Trade and Industry Minister Ebrahim Patel File picture: African News Agency (ANA)
Trade and Industry Minister Ebrahim Patel File picture: African News Agency (ANA)

Ban on sale of cooked food far from over

By Siphelele Dludla Time of article published Apr 20, 2020

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JOHANNESBURG -  Business lobby group Sakeliga says it is disappointed by the manner in which the minister of trade, industry and competition (the dti) has allegedly circumvented their concerns about banning the sale of warm cooked meals at supermarkets. 

This comes after the Minister of Cooperative Governance and Traditional Affairs (Cogta) Nkosazana Dlamini-Zuma published the amended regulations on Monday clearly banning the purchase and sale of cooked hot food during this lockdown period. 

Sakeliga had last week threatened to take Trade and Industry Minister Ebrahim Patel to court unless he ceased and reversed his department’s ban as there was uncertainty around the sale of cooked food as part of the nationwide lockdown restrictions.

Sakeliga’s legal analyst Daniel du Plessis said they were very disappointed to learn of this new development while there were negotiations between parties. 

“It’s very clear that the department was not negotiating in good faith as we have seen they have just issued a new regulation that specifically prohibits warm cooked food,” said du Plessis on SAFM.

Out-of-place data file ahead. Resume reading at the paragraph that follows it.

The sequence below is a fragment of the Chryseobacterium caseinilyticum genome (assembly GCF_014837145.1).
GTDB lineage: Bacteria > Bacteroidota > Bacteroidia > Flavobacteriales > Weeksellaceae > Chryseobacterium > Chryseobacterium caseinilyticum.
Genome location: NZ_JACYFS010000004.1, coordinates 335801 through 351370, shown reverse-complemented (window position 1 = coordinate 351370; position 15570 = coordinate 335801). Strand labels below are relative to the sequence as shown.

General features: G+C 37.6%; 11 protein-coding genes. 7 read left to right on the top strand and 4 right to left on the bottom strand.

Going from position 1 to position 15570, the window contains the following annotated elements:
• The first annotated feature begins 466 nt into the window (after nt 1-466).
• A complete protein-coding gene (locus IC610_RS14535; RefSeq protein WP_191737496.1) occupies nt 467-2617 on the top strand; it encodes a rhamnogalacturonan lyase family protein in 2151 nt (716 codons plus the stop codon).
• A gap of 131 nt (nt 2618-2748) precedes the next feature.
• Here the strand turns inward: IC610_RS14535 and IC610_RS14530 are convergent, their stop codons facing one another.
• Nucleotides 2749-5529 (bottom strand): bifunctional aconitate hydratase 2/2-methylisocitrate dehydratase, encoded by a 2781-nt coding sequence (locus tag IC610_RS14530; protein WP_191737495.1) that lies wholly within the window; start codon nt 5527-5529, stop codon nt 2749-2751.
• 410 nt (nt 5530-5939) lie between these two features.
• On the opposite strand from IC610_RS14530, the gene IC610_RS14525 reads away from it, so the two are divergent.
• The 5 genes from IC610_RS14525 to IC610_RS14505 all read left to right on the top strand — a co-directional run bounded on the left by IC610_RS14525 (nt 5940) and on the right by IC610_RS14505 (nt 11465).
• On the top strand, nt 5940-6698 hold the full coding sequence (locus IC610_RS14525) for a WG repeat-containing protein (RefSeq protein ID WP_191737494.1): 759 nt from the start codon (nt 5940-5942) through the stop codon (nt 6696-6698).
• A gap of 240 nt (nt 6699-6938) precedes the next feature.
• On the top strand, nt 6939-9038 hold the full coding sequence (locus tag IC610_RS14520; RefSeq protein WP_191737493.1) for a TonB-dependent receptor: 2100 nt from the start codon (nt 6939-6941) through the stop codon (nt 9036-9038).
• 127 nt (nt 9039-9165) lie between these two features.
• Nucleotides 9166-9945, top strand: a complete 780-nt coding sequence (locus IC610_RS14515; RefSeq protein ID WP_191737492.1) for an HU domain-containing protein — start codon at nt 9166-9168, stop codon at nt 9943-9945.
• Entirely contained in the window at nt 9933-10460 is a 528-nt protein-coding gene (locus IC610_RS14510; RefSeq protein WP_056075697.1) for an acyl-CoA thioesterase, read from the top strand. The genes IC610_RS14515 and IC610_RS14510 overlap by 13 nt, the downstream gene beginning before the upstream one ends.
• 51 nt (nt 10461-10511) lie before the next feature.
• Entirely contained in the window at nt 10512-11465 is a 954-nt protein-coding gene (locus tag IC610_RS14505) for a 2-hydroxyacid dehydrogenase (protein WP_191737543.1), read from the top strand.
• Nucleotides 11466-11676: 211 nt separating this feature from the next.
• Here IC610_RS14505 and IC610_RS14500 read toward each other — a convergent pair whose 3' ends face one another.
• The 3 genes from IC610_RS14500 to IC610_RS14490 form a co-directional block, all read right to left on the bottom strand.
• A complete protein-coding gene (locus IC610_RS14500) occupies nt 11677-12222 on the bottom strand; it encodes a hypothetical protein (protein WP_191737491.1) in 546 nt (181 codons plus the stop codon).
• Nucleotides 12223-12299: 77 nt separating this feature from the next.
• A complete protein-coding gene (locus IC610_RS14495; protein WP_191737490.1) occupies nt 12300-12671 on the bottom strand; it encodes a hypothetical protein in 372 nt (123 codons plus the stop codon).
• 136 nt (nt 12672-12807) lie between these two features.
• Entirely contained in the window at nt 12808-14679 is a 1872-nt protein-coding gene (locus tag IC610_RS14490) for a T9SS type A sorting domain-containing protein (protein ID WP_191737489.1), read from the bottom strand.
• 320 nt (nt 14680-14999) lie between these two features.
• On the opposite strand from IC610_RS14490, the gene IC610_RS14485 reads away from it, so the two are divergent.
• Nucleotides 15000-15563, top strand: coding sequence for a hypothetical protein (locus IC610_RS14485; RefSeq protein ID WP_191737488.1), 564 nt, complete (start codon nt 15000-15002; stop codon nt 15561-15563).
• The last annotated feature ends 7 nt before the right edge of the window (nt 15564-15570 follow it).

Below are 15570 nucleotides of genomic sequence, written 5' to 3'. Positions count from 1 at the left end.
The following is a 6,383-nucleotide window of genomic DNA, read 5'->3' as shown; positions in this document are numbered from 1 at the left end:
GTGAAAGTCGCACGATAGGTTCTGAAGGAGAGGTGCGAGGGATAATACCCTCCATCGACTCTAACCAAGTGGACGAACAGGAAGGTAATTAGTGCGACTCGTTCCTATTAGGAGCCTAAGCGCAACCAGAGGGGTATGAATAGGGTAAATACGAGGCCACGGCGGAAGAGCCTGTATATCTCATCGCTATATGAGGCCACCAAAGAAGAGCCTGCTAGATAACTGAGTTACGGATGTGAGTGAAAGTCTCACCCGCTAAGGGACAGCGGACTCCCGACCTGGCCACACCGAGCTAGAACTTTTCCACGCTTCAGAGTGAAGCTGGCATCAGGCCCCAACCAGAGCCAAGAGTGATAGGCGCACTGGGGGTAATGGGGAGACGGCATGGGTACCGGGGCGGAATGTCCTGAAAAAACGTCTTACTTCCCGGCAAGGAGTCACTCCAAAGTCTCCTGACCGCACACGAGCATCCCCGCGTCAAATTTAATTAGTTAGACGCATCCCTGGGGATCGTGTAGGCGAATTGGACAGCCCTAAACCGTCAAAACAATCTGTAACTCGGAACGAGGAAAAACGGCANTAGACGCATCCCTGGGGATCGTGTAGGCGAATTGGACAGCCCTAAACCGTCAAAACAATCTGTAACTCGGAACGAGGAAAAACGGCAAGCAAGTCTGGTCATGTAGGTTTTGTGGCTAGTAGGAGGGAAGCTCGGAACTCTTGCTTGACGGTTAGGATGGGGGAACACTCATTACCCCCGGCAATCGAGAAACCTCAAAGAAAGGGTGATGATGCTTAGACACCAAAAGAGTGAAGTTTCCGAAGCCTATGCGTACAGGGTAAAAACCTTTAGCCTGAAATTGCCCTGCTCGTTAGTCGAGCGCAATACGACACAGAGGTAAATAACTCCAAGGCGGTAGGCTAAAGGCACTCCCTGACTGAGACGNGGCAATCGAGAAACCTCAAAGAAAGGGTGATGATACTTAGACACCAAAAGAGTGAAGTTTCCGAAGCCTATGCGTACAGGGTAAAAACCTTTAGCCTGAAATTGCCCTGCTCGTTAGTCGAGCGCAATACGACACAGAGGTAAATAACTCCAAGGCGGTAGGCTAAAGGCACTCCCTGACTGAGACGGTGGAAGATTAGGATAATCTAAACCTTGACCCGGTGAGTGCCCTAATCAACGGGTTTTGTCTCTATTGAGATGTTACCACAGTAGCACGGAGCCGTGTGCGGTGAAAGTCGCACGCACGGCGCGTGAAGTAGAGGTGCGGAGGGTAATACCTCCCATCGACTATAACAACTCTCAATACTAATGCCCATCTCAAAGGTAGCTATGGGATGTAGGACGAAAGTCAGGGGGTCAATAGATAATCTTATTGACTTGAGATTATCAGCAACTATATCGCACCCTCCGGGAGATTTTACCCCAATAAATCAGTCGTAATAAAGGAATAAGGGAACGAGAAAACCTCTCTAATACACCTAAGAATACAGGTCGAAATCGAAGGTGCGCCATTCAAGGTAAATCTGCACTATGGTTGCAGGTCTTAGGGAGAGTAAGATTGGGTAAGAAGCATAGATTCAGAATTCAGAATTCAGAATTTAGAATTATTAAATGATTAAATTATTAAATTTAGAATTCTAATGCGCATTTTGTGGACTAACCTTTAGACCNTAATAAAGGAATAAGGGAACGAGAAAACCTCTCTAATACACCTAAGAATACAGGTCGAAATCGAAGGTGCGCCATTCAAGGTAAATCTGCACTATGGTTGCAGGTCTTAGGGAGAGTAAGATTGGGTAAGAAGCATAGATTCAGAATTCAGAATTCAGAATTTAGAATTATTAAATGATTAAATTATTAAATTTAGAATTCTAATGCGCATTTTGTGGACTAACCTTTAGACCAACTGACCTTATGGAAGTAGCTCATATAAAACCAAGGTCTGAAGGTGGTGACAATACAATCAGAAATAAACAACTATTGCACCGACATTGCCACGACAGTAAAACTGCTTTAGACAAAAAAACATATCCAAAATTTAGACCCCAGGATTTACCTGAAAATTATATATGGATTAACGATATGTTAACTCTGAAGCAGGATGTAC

“This is a problem because we would think that the minister would take the opportunity to talk to business and hear what we can do to support one another. But instead the department has chosen to go another path and so now the regulations have been amended on very short notice, in a way we still believe is very irrational.”

Du Plessis said they were still getting legal advice on how to proceed with this matter since the regulations were now gazetted. 

Sakeliga on Friday gave Patel until 9am today to provide an undertaking to cease and reverse his pronouncements on the production and sale of “prepared”, “warm” and “cooked” food.
The organisation said the ban was “unlawful, irrational, and harmful obstructions to food production” as it was not gazetted on the government’s National Disaster regulations.

Patel asked Sakeliga for more time until Wednesday to obtain legal advice in order to respond to their concern, but would probably need not to now that 

DA’s spokesperson on trade and industry Dean Macpherson said they were set to approach the North Gauteng High Court and lodge urgent papers to have Patel’s comments declared unlawful as well as seek a personal costs order against him.

“I will now write to Patel through our lawyers requesting the reasons for this ban on cooked and prepared food which should be provided to us by midday on Tuesday, 20 April 2020. We will then be able to decide on our next course of action,” Macpherson said.

BUSINESS REPORT 

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